Intermediate temperature reactive dyes have the problem of "unevenness", which is prone to dyeing defects such as color spots, chromatic aberrations, and stains. This is because there are two major defects in the dyeing performance of moderate temperature reactive dyes:
①The stability of salt and alkali solution is poor, and the phenomenon of "aggregation" is easy to occur.
The molecular structure of medium-temperature reactive dyes generally contains 1-2 strong hydrophilic groups -S03Na, and there are also hydrophilic β-hydroxyethyl sulfate reactive groups, so its solubility is good. Most of the neutral softened water at 60°C can reach ≥100g/L.
For example, Reactive Brilliant Blue KN-R and Reactive Turquoise Blue BGFN have a solubility of up to 150 g/L at 60°C and 80°C. However, since reactive dyes can only obtain higher dye uptake in the presence of electrolytes, they must be dyed in a large amount (30-60 g/L) electrolyte dye solution. The presence of electrolyte will significantly reduce the solubility of the dyestuff. Although the aggregation of most dyes in a neutral salt bath (color absorption bath) is not enough to significantly affect the dyeing quality, some dyes with poor salt-solution resistance and stability will cause harm to the dyeing quality. For example, the dye solution of reactive turquoise blue BGFN 15 g/L, the ability to tolerate salt at 60°C is only 80 g/L, that is, if the salt concentration is greater than 80 g/L, the dye will cause significant aggregation or even flocculation, thereby jeopardizing the dyeing quality. .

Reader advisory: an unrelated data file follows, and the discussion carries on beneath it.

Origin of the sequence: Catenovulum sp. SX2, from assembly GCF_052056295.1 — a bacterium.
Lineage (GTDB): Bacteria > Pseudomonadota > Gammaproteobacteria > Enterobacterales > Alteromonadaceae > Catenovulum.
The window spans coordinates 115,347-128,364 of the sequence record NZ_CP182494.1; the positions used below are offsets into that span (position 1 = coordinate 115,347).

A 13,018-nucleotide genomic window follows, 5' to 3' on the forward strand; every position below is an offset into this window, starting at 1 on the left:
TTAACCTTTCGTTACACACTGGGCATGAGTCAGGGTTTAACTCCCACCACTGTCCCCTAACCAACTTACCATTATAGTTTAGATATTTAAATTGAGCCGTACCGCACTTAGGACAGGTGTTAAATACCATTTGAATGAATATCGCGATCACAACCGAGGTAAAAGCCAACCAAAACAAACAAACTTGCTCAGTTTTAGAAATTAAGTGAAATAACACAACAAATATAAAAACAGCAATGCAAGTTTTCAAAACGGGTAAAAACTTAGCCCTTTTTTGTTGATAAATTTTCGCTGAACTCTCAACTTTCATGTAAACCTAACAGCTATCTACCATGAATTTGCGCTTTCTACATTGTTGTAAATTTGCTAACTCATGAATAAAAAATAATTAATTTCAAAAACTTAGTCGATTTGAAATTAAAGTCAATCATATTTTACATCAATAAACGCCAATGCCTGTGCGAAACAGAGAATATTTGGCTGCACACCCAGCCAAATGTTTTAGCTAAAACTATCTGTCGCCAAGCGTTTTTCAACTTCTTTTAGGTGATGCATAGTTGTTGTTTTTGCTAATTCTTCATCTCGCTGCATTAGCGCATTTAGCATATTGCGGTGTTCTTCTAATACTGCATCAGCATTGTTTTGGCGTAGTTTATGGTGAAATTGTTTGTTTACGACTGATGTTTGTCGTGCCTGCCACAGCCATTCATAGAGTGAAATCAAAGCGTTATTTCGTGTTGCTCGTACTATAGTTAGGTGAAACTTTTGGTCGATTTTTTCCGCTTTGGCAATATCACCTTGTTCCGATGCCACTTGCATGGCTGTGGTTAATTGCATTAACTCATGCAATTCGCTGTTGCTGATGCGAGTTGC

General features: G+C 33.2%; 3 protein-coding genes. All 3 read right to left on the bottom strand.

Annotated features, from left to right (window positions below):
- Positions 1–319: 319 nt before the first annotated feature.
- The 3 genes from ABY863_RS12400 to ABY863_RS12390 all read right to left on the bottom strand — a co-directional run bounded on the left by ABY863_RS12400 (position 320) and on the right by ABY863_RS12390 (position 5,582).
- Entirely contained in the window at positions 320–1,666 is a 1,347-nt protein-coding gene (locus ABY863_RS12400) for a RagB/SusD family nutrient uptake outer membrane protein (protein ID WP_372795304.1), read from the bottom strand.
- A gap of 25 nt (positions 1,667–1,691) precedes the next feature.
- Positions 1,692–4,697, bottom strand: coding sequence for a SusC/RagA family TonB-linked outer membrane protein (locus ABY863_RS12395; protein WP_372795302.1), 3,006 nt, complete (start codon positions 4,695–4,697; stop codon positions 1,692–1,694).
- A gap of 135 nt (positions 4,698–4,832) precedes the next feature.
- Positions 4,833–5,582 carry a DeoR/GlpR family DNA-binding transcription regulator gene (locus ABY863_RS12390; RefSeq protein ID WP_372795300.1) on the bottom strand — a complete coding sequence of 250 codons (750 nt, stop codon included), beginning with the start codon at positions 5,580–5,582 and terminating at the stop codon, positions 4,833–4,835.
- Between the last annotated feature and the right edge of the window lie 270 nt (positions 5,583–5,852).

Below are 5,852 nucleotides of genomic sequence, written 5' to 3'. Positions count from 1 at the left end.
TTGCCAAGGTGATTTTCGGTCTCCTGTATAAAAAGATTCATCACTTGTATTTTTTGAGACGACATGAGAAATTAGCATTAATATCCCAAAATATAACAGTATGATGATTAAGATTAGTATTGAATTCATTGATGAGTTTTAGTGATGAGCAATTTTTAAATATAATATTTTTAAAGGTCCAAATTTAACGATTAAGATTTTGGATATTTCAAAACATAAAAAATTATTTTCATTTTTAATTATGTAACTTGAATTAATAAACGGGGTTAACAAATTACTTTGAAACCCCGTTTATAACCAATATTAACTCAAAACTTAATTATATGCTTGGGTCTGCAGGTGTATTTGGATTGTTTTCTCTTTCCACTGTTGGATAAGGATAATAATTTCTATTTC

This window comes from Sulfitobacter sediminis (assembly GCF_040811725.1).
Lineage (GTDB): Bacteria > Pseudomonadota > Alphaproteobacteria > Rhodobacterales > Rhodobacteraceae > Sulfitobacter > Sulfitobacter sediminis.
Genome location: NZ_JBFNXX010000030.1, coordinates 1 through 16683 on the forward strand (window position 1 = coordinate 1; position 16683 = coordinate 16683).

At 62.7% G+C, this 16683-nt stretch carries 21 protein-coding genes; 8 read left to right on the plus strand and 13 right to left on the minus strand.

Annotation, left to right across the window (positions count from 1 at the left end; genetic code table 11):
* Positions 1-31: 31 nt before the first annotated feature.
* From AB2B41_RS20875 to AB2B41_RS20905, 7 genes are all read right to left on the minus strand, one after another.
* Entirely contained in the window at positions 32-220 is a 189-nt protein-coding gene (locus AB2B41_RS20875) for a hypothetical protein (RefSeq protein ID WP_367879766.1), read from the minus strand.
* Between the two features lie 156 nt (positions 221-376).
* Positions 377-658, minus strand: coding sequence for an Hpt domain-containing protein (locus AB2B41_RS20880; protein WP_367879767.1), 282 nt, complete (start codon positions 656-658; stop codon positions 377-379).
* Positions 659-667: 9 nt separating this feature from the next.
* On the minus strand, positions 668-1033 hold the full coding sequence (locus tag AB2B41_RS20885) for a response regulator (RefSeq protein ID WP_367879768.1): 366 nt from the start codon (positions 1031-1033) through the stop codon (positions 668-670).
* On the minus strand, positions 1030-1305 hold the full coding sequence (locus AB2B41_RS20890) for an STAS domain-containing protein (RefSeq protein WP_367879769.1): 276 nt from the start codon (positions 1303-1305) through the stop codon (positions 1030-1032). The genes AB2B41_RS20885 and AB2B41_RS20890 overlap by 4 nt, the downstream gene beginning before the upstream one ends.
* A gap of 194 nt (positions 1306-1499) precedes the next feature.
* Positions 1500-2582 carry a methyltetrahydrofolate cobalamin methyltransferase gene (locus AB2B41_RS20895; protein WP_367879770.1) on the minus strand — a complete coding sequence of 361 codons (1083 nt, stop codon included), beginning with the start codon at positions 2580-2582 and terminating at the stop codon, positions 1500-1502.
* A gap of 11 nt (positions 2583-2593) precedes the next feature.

Especially when the alkali dye solution becomes alkaline, the aggregation tendency of the dye will become greater. The degree of aggregation of many dyes can even reach the point of separation from water in a short time. Commonly used active bright yellow series and active brilliant blue series are typical representatives.